- Focus on renewable energy-
- Other forms of energy generation like nuclear fusion.
- Formation of groupings like International Solar Alliance.
- US’s ambiguity- Withdrawal of US from Paris agreement has but the effectiveness of the agreement into question.
- Focus on mitigation. Neglect of adaptation.
- With most of the technological developments related to green energy are taking place in the developed world, its affordability and accessibility by developing nations is in question.
- Funds like GCF have been created. But the contribution towards it remains meagre. Also many of such funds remains inoperational.
- Despite countries deciding on Nationally Determined Contributions in a bottom-up approach, analyst says as things are moving it is going to be impossible to meet the target of limiting the temperature rise to 2 degree celsius from pre-industrial levels.
- Focusing on mitigation. As many LDCs are already facing the impact of climate change resulting into climate refugees. Example- Sudan.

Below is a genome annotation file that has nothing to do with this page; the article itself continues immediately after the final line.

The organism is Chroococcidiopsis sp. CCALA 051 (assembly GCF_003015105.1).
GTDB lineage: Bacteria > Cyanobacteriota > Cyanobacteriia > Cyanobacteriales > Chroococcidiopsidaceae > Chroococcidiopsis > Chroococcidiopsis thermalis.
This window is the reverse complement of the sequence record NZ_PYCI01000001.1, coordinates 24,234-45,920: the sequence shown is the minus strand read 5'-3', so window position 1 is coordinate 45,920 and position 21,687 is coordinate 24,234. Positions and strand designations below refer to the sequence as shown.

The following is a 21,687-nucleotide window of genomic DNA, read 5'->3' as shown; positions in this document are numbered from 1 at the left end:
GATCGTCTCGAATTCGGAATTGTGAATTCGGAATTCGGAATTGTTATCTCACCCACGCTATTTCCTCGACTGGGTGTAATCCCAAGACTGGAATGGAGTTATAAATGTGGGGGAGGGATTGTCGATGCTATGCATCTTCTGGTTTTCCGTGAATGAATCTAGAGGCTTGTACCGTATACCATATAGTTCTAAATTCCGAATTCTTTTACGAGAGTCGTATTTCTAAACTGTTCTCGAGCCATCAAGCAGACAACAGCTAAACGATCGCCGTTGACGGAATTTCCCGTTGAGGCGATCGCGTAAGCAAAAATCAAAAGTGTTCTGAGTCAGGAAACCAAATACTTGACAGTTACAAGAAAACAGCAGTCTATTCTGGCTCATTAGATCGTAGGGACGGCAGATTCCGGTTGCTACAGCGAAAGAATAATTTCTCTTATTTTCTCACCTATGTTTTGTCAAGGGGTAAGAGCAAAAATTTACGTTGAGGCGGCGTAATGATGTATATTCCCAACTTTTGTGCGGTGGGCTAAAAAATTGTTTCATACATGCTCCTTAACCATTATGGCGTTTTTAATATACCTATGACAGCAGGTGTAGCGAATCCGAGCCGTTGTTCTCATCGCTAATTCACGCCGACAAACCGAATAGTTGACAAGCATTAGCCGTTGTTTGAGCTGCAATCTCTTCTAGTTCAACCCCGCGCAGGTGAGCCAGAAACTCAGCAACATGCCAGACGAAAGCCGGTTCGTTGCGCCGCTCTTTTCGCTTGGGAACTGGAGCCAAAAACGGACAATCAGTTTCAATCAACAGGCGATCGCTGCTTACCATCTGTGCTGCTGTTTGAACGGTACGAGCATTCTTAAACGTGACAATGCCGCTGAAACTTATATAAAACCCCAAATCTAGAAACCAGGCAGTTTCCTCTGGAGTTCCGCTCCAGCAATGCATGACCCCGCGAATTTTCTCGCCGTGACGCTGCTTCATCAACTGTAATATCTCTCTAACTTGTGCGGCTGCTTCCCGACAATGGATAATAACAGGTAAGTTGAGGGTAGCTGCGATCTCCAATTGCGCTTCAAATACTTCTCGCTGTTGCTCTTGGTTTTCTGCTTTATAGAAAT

- Making green energy accessible to all. Developed countries like US, European countries etc must share their technological developments with countries like India on mutual basis.
- Operationalising funds like Green Climate Fund.
Overall, the global divide on climate change related issues needs to be narrowed. Also, any healthy negotiations must be followed by adequate steps to enforce what is decided. It is time global leaders rise above politics and see that both adaptation and mitigation efforts are strengthened.